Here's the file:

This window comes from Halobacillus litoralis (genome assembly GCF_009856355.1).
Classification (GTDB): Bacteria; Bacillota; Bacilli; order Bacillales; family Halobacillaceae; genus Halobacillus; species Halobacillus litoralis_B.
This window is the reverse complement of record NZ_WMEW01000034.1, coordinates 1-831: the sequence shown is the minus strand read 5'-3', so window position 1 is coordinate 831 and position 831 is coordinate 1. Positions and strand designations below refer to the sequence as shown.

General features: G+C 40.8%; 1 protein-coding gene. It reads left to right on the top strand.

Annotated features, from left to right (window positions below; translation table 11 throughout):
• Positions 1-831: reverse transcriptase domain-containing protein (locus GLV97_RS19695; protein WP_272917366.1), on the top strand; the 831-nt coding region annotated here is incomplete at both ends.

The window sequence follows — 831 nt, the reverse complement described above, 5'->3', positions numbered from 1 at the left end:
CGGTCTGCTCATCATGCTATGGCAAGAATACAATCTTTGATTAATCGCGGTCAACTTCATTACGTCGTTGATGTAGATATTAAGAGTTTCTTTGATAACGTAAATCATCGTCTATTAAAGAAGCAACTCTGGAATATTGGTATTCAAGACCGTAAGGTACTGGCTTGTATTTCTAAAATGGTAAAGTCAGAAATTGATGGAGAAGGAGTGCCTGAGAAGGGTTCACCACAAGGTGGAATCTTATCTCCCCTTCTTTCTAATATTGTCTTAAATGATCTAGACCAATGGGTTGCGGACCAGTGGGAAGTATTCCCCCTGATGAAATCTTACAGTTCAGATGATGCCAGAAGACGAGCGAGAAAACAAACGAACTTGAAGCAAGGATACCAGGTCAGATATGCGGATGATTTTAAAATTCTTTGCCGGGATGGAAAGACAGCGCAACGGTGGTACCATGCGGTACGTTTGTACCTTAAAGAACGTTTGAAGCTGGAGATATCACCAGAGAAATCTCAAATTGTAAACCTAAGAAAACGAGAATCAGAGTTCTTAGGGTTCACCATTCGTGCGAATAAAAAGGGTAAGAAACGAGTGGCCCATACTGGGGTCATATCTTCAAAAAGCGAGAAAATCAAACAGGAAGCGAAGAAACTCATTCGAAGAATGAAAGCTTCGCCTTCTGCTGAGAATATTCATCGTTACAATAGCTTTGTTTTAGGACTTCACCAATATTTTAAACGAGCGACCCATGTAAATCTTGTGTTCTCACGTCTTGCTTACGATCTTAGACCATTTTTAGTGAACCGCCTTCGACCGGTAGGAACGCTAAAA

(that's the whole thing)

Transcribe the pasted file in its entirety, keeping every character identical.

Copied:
This window comes from Halobacillus litoralis (genome assembly GCF_009856355.1).
Classification (GTDB): Bacteria; Bacillota; Bacilli; order Bacillales; family Halobacillaceae; genus Halobacillus; species Halobacillus litoralis_B.
This window is the reverse complement of record NZ_WMEW01000034.1, coordinates 1-831: the sequence shown is the minus strand read 5'-3', so window position 1 is coordinate 831 and position 831 is coordinate 1. Positions and strand designations below refer to the sequence as shown.

General features: G+C 40.8%; 1 protein-coding gene. It reads left to right on the top strand.

Annotated features, from left to right (window positions below; translation table 11 throughout):
• Positions 1-831: reverse transcriptase domain-containing protein (locus GLV97_RS19695; protein WP_272917366.1), on the top strand; the 831-nt coding region annotated here is incomplete at both ends.

The window sequence follows — 831 nt, the reverse complement described above, 5'->3', positions numbered from 1 at the left end:
CGGTCTGCTCATCATGCTATGGCAAGAATACAATCTTTGATTAATCGCGGTCAACTTCATTACGTCGTTGATGTAGATATTAAGAGTTTCTTTGATAACGTAAATCATCGTCTATTAAAGAAGCAACTCTGGAATATTGGTATTCAAGACCGTAAGGTACTGGCTTGTATTTCTAAAATGGTAAAGTCAGAAATTGATGGAGAAGGAGTGCCTGAGAAGGGTTCACCACAAGGTGGAATCTTATCTCCCCTTCTTTCTAATATTGTCTTAAATGATCTAGACCAATGGGTTGCGGACCAGTGGGAAGTATTCCCCCTGATGAAATCTTACAGTTCAGATGATGCCAGAAGACGAGCGAGAAAACAAACGAACTTGAAGCAAGGATACCAGGTCAGATATGCGGATGATTTTAAAATTCTTTGCCGGGATGGAAAGACAGCGCAACGGTGGTACCATGCGGTACGTTTGTACCTTAAAGAACGTTTGAAGCTGGAGATATCACCAGAGAAATCTCAAATTGTAAACCTAAGAAAACGAGAATCAGAGTTCTTAGGGTTCACCATTCGTGCGAATAAAAAGGGTAAGAAACGAGTGGCCCATACTGGGGTCATATCTTCAAAAAGCGAGAAAATCAAACAGGAAGCGAAGAAACTCATTCGAAGAATGAAAGCTTCGCCTTCTGCTGAGAATATTCATCGTTACAATAGCTTTGTTTTAGGACTTCACCAATATTTTAAACGAGCGACCCATGTAAATCTTGTGTTCTCACGTCTTGCTTACGATCTTAGACCATTTTTAGTGAACCGCCTTCGACCGGTAGGAACGCTAAAA